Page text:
Thursday, September 14, 2006


You may laugh off the liking of the psychiatry community in the USA for coining names such as dance or walk therapies which are based, on pure common sense or on practices that have always been around in various cultures. But then you may feel like giving them a hug. For by calling it a therapy, giving it a name, and ardently promoting it, they often manage to create awareness about a healthy and wholesome habit that is endangered by the bustle of modern life. Hug therapy is a typical example.
Big deal, you say, when you hear the term for the first time. But try to recollect the last time you hugged somebody or somebody hugged you. In all likelihood, it was too long ago. Worse, the answer may be 'never' if you are the kind who begins from physical contact. Touch has come full circle in the West this century. Time was when parents and hospitals were advised to leave a crying baby alone. Today the pediatricians and psychologists tell us to pick up and cuddle our children. Toys, even teddy bears, whose use has been increasing in the recent decades, are a poor substitute for the human contact needed by children.
In psychoanalysis, developed early this century, the couch symbolized the distance from the patient that the therapist had to maintain. The taboo against touch was broken in the heady 1960s and '70s by the hippies' love-ins and professionally by some therapists who introduced it in the encounter groups. Since then many psychological counsellors are expanding the definition of "hug" by even patting and massaging their clients in the course of normal therapy. The idea is to add touch to the powers of speech, listening and observation. The argument goes that the client's skin can observe care and comfort.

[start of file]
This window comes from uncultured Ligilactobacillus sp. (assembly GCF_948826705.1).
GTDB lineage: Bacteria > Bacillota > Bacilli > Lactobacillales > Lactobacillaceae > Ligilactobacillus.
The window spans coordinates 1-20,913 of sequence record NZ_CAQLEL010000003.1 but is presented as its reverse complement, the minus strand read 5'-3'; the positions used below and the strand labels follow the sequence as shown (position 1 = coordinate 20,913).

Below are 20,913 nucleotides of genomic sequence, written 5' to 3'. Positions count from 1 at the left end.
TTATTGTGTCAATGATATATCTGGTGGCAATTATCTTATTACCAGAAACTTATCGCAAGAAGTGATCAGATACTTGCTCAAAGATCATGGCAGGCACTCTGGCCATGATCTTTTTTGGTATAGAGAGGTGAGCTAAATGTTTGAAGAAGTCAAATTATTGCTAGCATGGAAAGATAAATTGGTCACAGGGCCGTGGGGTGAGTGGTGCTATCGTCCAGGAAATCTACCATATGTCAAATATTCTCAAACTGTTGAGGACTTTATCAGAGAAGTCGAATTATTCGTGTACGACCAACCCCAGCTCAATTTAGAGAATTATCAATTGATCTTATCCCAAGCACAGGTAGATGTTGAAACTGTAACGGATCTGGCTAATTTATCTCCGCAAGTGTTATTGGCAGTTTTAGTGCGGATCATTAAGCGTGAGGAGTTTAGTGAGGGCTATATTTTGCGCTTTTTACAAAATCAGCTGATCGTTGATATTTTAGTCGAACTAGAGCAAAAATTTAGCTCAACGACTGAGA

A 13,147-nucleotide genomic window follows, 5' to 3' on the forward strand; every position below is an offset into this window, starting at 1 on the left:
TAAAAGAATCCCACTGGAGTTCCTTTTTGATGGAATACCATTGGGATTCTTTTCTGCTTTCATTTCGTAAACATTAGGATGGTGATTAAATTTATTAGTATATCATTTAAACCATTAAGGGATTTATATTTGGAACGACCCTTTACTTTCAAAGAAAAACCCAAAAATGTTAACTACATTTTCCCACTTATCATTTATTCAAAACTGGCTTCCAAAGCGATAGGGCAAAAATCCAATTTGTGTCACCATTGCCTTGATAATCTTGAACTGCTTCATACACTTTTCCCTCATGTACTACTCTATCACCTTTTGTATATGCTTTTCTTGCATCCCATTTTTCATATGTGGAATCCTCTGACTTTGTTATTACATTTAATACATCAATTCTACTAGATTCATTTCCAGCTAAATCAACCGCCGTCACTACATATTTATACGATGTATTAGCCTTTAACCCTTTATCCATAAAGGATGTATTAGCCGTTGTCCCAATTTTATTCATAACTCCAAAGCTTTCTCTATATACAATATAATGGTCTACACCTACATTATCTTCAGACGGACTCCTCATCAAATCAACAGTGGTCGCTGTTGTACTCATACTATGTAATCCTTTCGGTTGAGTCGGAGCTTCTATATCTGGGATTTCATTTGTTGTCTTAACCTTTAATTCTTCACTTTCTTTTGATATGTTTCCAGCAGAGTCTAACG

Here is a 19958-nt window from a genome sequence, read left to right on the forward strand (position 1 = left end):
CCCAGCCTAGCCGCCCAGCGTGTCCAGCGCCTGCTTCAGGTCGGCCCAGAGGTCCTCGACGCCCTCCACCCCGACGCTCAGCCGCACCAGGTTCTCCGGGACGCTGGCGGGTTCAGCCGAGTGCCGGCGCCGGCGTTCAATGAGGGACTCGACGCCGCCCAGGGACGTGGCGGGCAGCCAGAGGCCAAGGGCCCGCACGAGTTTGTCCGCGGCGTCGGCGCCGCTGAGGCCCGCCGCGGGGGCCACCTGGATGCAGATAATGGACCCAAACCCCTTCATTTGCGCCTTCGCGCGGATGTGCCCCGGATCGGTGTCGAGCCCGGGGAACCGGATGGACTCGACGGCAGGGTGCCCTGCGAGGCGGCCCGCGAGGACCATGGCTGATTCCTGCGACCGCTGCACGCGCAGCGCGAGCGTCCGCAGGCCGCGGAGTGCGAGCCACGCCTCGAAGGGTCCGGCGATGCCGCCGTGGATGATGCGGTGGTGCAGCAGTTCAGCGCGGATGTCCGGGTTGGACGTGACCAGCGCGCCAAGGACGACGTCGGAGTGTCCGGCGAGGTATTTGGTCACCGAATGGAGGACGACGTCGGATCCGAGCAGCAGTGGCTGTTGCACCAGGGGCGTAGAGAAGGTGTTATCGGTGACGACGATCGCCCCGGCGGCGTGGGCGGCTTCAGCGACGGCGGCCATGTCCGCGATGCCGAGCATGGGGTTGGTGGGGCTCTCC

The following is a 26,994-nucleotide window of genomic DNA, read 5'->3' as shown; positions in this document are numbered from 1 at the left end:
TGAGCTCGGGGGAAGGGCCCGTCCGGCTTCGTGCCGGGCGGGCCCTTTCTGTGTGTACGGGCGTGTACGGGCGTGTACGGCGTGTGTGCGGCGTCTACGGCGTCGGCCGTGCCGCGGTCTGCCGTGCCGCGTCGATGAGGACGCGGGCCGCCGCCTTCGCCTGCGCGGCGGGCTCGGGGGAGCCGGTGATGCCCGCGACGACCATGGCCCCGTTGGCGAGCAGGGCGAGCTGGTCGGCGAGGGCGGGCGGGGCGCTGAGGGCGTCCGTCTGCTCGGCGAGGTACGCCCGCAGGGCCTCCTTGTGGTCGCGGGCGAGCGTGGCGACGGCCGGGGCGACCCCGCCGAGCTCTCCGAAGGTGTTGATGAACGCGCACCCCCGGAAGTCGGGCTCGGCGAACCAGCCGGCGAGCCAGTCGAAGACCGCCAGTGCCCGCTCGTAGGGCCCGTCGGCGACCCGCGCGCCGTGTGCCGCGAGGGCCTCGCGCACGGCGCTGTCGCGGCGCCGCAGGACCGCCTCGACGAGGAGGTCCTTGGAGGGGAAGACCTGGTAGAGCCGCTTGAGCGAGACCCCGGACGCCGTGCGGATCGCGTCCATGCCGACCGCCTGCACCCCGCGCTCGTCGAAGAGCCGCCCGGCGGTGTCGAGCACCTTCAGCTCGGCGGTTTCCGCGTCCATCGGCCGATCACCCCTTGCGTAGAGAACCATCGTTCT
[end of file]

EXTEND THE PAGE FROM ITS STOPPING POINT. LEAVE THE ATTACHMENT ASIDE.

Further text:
Hugging is being used even as an aid in treating some physical illnesses, following research that it leads to certain positive physiological changes. For example, touch stimulates nerve endings, thereby helping in relieving pain. It is thus not uncommon for a chronic pain patient to be prescribed "Therapeutic touch” which involves placing the hands on or just above the troubled area in the patient's body for half-an-hour (shades of reek). This pushes up the haemoglobin levels in the blood, increasing the delivery of blood to tissues, a study at the nursing department of New York University showed. Some nurses' associations in the USA have since endorsed therapeutic touch.
Any health problem makes the sufferer feel vulnerable, frightened, angry, frustrated and helpless. The patient usually needs to educate himself to make certain life changes. Hugging can give him the positive emotional state necessary to make these changes. In one study, pet ownership was seen to contribute to the survival of heart patients. The inference: the cuddling of pets has a soothing effect that reduces the stress levels in heart attack victims.
When some one hugs me i feel very relax and happy after that. The act of hugging presses and pumps our lungs so they work more efficiently. Touch gives you imotional strength and make you normal with someone even you dont know. Touch of a kid make you feel belongingness and the touch of your father ensure you for reliability.
You may feel the touch of thoughts also. When a good thought touches you then you can change so many things in right manner but you should feel the same. In our daily life we feel the thought of our dearest like your mother, siblings, friends, spouce or even your pet.
So it depends on you, what you want to feel and what you want to do. Becouse..........
We need 4 hugs a day for survival. We need 8 hugs a day for maintenance. We need 12 hugs a day for growth.

3 comments:

Me Thinks.. said...

nice article! i would suggest, write what you feel about it.. your views, for or against and stuff..it will become more personal then!

Reema Banerjee said...

hey this is interesting dude! keep writing!

nothin.. within said...

good going keep it up...........